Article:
Enrollment in Distance Education Classes is Associated with Fewer Enrollment Gaps Among Nontraditional Undergraduate Students in the US
Volume, Issue - Date:Volume 16, Issue 1 - January 2012
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distance education, enrollment gap, student satisfaction, independent students, dependent students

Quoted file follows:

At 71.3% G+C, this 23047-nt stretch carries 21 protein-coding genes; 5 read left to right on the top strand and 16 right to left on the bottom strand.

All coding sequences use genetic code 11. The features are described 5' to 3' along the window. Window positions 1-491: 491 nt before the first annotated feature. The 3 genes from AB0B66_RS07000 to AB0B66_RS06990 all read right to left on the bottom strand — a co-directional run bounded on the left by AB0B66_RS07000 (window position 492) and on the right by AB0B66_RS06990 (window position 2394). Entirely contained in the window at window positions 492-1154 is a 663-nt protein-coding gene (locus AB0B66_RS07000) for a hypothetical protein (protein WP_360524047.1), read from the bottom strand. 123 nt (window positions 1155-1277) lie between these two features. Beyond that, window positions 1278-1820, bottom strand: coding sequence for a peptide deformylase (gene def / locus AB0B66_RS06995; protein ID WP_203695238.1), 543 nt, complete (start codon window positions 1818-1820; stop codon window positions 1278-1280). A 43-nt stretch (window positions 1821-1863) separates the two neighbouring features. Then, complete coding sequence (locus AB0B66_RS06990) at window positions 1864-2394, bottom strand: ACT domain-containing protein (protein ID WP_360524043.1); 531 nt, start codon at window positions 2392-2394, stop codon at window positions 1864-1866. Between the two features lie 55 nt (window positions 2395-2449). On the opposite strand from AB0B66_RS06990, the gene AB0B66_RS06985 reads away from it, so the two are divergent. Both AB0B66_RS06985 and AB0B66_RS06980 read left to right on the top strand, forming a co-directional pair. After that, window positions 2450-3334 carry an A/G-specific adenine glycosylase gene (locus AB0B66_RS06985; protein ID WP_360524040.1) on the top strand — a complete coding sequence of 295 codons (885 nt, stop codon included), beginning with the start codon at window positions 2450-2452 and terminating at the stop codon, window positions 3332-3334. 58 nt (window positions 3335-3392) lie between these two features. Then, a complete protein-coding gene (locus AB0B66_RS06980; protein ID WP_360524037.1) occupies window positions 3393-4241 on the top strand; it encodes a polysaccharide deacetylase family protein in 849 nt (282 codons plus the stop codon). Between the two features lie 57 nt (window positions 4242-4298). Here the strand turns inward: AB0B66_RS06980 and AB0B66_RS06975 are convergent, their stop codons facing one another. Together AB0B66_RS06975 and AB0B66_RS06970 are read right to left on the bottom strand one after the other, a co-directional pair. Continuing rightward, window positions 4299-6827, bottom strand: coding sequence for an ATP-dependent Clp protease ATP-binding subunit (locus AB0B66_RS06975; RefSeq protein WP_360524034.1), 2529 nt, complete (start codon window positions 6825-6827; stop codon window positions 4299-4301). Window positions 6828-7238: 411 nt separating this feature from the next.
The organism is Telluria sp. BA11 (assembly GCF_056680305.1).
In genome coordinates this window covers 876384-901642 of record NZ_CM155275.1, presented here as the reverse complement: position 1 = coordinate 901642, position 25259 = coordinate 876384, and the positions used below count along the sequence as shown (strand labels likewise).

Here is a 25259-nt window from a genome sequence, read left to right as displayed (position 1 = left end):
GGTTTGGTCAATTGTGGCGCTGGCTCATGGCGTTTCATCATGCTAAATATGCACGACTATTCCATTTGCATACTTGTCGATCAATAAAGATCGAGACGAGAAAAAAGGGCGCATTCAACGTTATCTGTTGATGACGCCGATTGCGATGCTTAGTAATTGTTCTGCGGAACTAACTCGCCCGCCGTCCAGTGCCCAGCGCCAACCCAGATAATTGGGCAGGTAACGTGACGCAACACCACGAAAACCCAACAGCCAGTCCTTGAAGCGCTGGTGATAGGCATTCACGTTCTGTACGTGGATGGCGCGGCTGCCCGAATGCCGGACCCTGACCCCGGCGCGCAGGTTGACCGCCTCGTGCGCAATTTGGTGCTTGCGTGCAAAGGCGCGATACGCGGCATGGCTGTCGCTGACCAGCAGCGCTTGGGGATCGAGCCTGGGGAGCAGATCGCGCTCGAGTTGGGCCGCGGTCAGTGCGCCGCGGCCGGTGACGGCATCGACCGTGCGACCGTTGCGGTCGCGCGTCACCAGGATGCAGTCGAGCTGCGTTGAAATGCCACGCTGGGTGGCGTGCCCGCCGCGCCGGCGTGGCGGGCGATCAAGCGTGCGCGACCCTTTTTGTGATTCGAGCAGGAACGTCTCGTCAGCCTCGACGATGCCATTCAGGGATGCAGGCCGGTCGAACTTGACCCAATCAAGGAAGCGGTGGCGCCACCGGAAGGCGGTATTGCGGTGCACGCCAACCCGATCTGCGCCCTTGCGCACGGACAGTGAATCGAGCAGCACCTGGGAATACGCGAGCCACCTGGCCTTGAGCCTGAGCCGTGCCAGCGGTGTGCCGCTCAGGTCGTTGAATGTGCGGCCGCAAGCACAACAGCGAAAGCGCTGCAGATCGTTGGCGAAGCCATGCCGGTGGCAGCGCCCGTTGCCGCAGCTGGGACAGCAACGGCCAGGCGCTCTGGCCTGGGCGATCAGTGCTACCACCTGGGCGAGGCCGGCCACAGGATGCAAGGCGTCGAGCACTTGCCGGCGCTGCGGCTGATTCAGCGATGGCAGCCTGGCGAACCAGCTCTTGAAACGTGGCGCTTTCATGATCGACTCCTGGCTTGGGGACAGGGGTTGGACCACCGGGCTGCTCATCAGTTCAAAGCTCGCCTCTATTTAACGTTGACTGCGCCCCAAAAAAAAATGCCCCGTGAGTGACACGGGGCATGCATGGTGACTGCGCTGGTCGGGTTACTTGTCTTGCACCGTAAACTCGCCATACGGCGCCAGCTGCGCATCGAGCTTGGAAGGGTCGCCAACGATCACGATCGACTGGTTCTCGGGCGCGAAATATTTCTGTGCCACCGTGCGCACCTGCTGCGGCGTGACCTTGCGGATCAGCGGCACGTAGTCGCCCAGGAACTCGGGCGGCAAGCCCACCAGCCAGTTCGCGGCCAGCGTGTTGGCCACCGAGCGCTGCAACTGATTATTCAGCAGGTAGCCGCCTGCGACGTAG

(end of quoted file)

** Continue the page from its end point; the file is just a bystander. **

The purpose of this research is to determine whether nontraditional undergraduate students in the US who enroll in distance education classes are less likely to have an enrollment gap (enrollment gap=part year enrollment). Previous research has shown that preference for distance education classes is significantly greater among nontraditional than among traditional undergraduate students; nontraditional students invariably have a greater number of competing demands (work and family) on their time. Since distance education courses provide students with more convenient and flexible class schedules, nontraditional students, who have time or location constraints that prevent them from enrolling in face-to-face classes during a semester or quarter, may be more likely to enroll in distance education classes in order to stay enrolled for the entire academic year. Based upon this rationale, we predicted that enrollment in distance education classes is significantly related to a decreased likelihood of an enrollment gap among nontraditional students. To test this prediction, we used data from the National Postsecondary Student Aid Survey (NPSAS) conducted in 2008. The NPSAS 2008 used a complex survey design to collect data from a nationally representative sample of about 113,500 postsecondary undergraduate students in the US. Results confirm our prediction, and show that enrollment in distance education is significantly related to a decreased likelihood of an enrollment gap among nontraditional students, but not among traditional students. Results also show that five of the seven dropout risk factors (identified by previous research to decrease 6-year graduation rates) are each significantly associated with an increased likelihood of an enrollment gap. These results suggest that the offer of distance education classes could increase degree progress and possibly completion rates for nontraditional undergraduates who are at high risk for dropout.